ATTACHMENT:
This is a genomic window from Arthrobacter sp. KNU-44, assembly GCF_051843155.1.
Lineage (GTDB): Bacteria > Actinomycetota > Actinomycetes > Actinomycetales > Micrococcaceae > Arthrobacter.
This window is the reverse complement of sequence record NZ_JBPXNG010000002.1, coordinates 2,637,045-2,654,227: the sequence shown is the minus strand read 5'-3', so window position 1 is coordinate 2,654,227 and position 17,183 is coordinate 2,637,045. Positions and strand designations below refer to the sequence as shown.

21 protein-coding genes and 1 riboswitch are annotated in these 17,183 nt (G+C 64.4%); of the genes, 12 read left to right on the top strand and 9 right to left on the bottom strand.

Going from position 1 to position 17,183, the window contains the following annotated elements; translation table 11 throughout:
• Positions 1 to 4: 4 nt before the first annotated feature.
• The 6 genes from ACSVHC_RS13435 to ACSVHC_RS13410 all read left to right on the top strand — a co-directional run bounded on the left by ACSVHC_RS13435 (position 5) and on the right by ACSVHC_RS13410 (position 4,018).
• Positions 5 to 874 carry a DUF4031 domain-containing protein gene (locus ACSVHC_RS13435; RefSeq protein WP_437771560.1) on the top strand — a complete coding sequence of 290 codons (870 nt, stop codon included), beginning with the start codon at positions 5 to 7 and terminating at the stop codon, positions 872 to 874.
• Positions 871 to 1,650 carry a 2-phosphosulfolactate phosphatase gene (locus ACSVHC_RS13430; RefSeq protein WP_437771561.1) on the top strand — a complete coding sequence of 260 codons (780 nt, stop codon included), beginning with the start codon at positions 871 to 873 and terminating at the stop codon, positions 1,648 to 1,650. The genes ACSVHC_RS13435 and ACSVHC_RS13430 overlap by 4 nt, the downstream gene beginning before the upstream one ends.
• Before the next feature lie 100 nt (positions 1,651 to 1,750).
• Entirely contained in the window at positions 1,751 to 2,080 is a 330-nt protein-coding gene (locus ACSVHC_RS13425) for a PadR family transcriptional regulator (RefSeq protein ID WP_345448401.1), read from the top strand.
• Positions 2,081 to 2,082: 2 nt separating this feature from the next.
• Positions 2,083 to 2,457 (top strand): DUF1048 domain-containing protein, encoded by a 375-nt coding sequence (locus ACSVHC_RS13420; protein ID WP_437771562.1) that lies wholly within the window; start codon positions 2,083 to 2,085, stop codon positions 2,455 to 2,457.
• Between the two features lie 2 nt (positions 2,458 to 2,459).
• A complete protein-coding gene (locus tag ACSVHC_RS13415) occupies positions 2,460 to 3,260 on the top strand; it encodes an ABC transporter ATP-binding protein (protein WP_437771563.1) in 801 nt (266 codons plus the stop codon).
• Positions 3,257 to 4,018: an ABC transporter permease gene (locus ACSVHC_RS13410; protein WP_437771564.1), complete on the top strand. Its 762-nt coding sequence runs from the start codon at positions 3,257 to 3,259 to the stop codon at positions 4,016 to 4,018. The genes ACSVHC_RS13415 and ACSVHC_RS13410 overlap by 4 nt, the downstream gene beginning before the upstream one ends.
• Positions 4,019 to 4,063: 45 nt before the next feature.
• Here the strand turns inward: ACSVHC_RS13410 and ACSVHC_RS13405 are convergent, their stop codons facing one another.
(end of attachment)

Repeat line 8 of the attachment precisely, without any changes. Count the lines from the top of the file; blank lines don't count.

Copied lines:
• Positions 5 to 874 carry a DUF4031 domain-containing protein gene (locus ACSVHC_RS13435; RefSeq protein WP_437771560.1) on the top strand — a complete coding sequence of 290 codons (870 nt, stop codon included), beginning with the start codon at positions 5 to 7 and terminating at the stop codon, positions 872 to 874.